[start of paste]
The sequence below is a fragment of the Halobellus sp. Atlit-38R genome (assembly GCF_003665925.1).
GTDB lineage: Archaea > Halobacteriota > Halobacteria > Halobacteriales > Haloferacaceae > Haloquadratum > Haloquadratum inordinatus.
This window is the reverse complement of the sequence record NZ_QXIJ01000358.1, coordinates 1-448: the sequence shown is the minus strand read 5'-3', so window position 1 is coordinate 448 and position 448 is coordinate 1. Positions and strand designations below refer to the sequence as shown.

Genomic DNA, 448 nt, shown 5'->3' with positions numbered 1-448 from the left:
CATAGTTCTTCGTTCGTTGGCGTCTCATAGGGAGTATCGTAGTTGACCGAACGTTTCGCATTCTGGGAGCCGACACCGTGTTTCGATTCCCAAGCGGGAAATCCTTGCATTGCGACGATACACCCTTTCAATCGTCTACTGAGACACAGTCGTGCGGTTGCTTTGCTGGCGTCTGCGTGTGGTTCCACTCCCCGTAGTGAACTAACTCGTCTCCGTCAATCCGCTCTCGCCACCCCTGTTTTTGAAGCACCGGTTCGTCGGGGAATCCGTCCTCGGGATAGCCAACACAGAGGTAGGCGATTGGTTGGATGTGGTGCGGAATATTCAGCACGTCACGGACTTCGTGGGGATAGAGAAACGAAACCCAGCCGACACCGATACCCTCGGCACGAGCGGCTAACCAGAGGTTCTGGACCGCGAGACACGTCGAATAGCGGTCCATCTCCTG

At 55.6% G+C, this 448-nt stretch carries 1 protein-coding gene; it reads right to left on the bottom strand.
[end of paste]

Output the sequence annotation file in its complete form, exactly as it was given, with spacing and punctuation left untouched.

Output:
The sequence below is a fragment of the Halobellus sp. Atlit-38R genome (assembly GCF_003665925.1).
GTDB lineage: Archaea > Halobacteriota > Halobacteria > Halobacteriales > Haloferacaceae > Haloquadratum > Haloquadratum inordinatus.
This window is the reverse complement of the sequence record NZ_QXIJ01000358.1, coordinates 1-448: the sequence shown is the minus strand read 5'-3', so window position 1 is coordinate 448 and position 448 is coordinate 1. Positions and strand designations below refer to the sequence as shown.

Genomic DNA, 448 nt, shown 5'->3' with positions numbered 1-448 from the left:
CATAGTTCTTCGTTCGTTGGCGTCTCATAGGGAGTATCGTAGTTGACCGAACGTTTCGCATTCTGGGAGCCGACACCGTGTTTCGATTCCCAAGCGGGAAATCCTTGCATTGCGACGATACACCCTTTCAATCGTCTACTGAGACACAGTCGTGCGGTTGCTTTGCTGGCGTCTGCGTGTGGTTCCACTCCCCGTAGTGAACTAACTCGTCTCCGTCAATCCGCTCTCGCCACCCCTGTTTTTGAAGCACCGGTTCGTCGGGGAATCCGTCCTCGGGATAGCCAACACAGAGGTAGGCGATTGGTTGGATGTGGTGCGGAATATTCAGCACGTCACGGACTTCGTGGGGATAGAGAAACGAAACCCAGCCGACACCGATACCCTCGGCACGAGCGGCTAACCAGAGGTTCTGGACCGCGAGACACGTCGAATAGCGGTCCATCTCCTG

At 55.6% G+C, this 448-nt stretch carries 1 protein-coding gene; it reads right to left on the bottom strand.